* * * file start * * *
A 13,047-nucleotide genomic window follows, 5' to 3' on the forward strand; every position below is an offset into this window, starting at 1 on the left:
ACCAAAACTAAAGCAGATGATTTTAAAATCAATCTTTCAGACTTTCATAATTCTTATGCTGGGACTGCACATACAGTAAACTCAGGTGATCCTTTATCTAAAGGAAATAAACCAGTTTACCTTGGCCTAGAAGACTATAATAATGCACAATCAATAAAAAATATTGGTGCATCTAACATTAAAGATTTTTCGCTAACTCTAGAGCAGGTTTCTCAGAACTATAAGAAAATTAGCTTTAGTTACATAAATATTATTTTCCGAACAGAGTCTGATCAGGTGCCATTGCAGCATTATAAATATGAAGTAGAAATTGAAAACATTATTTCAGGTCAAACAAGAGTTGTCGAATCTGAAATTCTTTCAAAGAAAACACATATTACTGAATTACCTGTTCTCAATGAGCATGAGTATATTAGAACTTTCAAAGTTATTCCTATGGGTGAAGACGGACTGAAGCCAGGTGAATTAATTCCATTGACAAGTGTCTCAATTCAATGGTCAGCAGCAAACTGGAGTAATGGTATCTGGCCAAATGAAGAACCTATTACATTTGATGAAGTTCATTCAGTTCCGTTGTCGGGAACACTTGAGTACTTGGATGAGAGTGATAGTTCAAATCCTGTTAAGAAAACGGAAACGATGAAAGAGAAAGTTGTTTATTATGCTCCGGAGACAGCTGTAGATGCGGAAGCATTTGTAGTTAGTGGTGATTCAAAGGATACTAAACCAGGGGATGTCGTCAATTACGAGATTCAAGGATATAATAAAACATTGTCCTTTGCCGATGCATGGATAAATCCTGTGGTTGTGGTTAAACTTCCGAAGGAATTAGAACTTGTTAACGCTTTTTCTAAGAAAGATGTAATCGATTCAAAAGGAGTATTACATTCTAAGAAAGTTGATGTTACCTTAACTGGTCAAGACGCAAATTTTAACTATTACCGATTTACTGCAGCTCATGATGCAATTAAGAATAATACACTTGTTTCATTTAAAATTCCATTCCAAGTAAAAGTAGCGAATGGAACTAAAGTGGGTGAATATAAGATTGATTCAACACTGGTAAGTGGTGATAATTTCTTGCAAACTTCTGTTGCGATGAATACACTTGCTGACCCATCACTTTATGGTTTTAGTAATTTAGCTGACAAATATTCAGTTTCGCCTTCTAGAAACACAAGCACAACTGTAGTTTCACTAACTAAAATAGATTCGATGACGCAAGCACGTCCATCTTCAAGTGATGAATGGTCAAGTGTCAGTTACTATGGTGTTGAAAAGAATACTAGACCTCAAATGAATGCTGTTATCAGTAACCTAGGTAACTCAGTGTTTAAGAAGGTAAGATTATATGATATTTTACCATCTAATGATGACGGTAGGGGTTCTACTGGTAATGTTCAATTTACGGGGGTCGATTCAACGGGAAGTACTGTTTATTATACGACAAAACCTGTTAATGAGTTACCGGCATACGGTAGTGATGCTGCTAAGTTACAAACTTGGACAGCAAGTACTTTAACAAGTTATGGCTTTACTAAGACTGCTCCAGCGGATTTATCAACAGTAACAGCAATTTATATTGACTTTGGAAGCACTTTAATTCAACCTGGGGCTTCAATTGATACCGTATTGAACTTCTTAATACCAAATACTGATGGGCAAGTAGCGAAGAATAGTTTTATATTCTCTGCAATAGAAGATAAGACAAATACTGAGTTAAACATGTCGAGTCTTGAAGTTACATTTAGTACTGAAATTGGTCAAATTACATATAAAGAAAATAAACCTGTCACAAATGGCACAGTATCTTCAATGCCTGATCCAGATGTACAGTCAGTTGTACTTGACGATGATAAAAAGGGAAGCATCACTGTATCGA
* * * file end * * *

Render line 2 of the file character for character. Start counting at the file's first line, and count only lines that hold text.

ACCAAAACTAAAGCAGATGATTTTAAAATCAATCTTTCAGACTTTCATAATTCTTATGCTGGGACTGCACATACAGTAAACTCAGGTGATCCTTTATCTAAAGGAAATAAACCAGTTTACCTTGGCCTAGAAGACTATAATAATGCACAATCAATAAAAAATATTGGTGCATCTAACATTAAAGATTTTTCGCTAACTCTAGAGCAGGTTTCTCAGAACTATAAGAAAATTAGCTTTAGTTACATAAATATTATTTTCCGAACAGAGTCTGATCAGGTGCCATTGCAGCATTATAAATATGAAGTAGAAATTGAAAACATTATTTCAGGTCAAACAAGAGTTGTCGAATCTGAAATTCTTTCAAAGAAAACACATATTACTGAATTACCTGTTCTCAATGAGCATGAGTATATTAGAACTTTCAAAGTTATTCCTATGGGTGAAGACGGACTGAAGCCAGGTGAATTAATTCCATTGACAAGTGTCTCAATTCAATGGTCAGCAGCAAACTGGAGTAATGGTATCTGGCCAAATGAAGAACCTATTACATTTGATGAAGTTCATTCAGTTCCGTTGTCGGGAACACTTGAGTACTTGGATGAGAGTGATAGTTCAAATCCTGTTAAGAAAACGGAAACGATGAAAGAGAAAGTTGTTTATTATGCTCCGGAGACAGCTGTAGATGCGGAAGCATTTGTAGTTAGTGGTGATTCAAAGGATACTAAACCAGGGGATGTCGTCAATTACGAGATTCAAGGATATAATAAAACATTGTCCTTTGCCGATGCATGGATAAATCCTGTGGTTGTGGTTAAACTTCCGAAGGAATTAGAACTTGTTAACGCTTTTTCTAAGAAAGATGTAATCGATTCAAAAGGAGTATTACATTCTAAGAAAGTTGATGTTACCTTAACTGGTCAAGACGCAAATTTTAACTATTACCGATTTACTGCAGCTCATGATGCAATTAAGAATAATACACTTGTTTCATTTAAAATTCCATTCCAAGTAAAAGTAGCGAATGGAACTAAAGTGGGTGAATATAAGATTGATTCAACACTGGTAAGTGGTGATAATTTCTTGCAAACTTCTGTTGCGATGAATACACTTGCTGACCCATCACTTTATGGTTTTAGTAATTTAGCTGACAAATATTCAGTTTCGCCTTCTAGAAACACAAGCACAACTGTAGTTTCACTAACTAAAATAGATTCGATGACGCAAGCACGTCCATCTTCAAGTGATGAATGGTCAAGTGTCAGTTACTATGGTGTTGAAAAGAATACTAGACCTCAAATGAATGCTGTTATCAGTAACCTAGGTAACTCAGTGTTTAAGAAGGTAAGATTATATGATATTTTACCATCTAATGATGACGGTAGGGGTTCTACTGGTAATGTTCAATTTACGGGGGTCGATTCAACGGGAAGTACTGTTTATTATACGACAAAACCTGTTAATGAGTTACCGGCATACGGTAGTGATGCTGCTAAGTTACAAACTTGGACAGCAAGTACTTTAACAAGTTATGGCTTTACTAAGACTGCTCCAGCGGATTTATCAACAGTAACAGCAATTTATATTGACTTTGGAAGCACTTTAATTCAACCTGGGGCTTCAATTGATACCGTATTGAACTTCTTAATACCAAATACTGATGGGCAAGTAGCGAAGAATAGTTTTATATTCTCTGCAATAGAAGATAAGACAAATACTGAGTTAAACATGTCGAGTCTTGAAGTTACATTTAGTACTGAAATTGGTCAAATTACATATAAAGAAAATAAACCTGTCACAAATGGCACAGTATCTTCAATGCCTGATCCAGATGTACAGTCAGTTGTACTTGACGATGATAAAAAGGGAAGCATCACTGTATCGA